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Young families need houses, says Harrogate MP

In Harrogate, the affordability gap continues to be substantial with average house prices costing more than 11 times the typical earnings of the town, according to the National Housing Federation.
In Harrogate, the affordability gap continues to be substantial with average house prices costing more than 11 times the typical earnings of the town, according to the National Housing Federation.

Building houses of “the right type and in the right place” is a critical factor in addressing the growing void between prices and the average income of residents in a Yorkshire spa town, according to its MP.

In Harrogate, the affordability gap continues to be substantial with average house prices costing more than 11 times the typical earnings of the town, according to the National Housing Federation.

With an average house price of £330,182, homes in the area now cost 11.3 times the average income.

And according to the Yorkshire Home Truths 2017/18 report, between 2012 and 2016, 1,373 too few homes were built in the town.

Harrogate and Knaresborough MP Andrew Jones said: “Harrogate is an attractive place to live; houses here are in high demand and have been for many years. The difference, therefore,

between incomes and house prices in Harrogate is a well-known and longstanding problem. It is one which can be addressed by building more houses.

“However, those houses must be of the right type and in the right place. These are the critical factors. Four and five-bedroom houses are not going to help people get on the housing ladder, enable people to live near where they grew up or address the affordability issue.

“That is why, in my discussions with Harrogate Council, I have been pleased to see their emphasis on introducing a new housing mix policy. When adopted, this policy will compel developers to include the type of housing required in the community to enable young families and people who work in the local economy to live or stay here too.”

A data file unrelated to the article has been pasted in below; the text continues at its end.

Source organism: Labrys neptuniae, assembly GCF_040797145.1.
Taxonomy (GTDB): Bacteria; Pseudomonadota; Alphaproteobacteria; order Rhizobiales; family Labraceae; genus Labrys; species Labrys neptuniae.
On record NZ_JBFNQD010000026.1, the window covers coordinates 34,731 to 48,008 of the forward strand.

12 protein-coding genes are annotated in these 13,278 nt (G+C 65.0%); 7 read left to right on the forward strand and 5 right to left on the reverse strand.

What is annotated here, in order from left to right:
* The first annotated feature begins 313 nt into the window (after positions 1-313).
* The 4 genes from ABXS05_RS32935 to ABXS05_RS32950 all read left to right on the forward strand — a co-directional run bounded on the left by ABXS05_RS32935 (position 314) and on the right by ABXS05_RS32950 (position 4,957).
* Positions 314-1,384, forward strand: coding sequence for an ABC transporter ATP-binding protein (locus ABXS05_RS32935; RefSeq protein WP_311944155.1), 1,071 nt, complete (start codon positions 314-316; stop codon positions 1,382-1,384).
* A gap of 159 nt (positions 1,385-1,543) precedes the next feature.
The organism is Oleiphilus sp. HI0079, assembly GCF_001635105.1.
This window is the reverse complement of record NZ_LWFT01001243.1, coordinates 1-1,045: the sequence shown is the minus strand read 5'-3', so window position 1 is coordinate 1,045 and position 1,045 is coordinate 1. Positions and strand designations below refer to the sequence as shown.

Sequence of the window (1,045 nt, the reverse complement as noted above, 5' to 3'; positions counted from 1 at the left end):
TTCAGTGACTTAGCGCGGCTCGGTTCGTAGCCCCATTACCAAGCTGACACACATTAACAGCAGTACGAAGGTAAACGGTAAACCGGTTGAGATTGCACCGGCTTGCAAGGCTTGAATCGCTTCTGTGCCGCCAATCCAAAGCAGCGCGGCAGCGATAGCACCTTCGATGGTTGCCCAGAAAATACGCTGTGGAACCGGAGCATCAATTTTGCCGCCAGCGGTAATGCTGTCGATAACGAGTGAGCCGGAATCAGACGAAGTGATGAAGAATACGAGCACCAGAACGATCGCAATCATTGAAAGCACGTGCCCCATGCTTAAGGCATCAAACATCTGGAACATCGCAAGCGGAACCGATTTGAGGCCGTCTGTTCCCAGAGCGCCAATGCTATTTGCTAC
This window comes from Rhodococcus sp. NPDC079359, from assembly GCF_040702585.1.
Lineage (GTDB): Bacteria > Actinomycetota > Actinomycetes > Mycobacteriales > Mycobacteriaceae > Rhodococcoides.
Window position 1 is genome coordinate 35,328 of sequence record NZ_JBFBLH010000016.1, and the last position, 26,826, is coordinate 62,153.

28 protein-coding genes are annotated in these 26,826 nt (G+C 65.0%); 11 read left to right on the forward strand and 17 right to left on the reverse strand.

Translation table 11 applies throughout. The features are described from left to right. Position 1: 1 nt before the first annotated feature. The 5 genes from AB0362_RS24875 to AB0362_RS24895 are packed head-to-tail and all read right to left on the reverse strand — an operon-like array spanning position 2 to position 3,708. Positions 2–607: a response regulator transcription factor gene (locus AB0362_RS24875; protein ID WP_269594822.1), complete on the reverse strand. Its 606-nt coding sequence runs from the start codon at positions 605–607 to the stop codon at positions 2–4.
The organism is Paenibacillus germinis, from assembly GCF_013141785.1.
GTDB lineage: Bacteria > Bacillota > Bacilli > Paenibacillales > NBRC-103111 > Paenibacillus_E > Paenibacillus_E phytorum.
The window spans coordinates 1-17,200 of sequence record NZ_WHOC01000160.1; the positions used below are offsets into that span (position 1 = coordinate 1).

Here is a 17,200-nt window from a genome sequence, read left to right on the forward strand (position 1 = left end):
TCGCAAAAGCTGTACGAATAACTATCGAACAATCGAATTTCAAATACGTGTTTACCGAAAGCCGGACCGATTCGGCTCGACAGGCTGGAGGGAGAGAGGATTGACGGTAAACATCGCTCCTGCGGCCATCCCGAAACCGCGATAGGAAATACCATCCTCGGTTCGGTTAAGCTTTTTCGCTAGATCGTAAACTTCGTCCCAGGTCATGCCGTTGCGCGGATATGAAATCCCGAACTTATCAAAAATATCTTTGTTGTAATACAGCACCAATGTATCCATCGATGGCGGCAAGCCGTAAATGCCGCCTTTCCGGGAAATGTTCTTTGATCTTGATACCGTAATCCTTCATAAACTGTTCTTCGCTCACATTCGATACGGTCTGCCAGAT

Mr Jones stressed that there also needed to be an end to developers “sitting on sites”.

He said: “We need developers to get on and build houses for which they already have permission. By simply sitting on sites developers are contributing to the affordability problem. This is common across the whole country and the Government is looking at what action it can take to change this situation.”

Between 2012 and 2016, nearly 36,000 too few homes were built in the region, the data shows, with a particular shortage in growing cities such as Sheffield and Leeds.

During the same period there was a shortfall of almost 7,674 homes in Leeds. However, Leeds City Council said it was “100 per cent committed to addressing the issue”, with latest figures revealing that the authority delivered thousands of new homes last year.

Executive member for regeneration, transport and planning Coun Richard Lewis said: “While we recognise there is a shortage of new – and particularly affordable – housing in Leeds, we are 100 per cent committed to addressing this issue. Our policies are beginning to have an impact as latest figures show that Leeds is one of only three local authorities in the country to deliver more than 3,000 new homes in 2017.

“However, the Government has simply handed over capacity to build to the private sector. As a council, we would love to be in a position to be able to build more affordable homes ourselves, but we are doing the best we can.”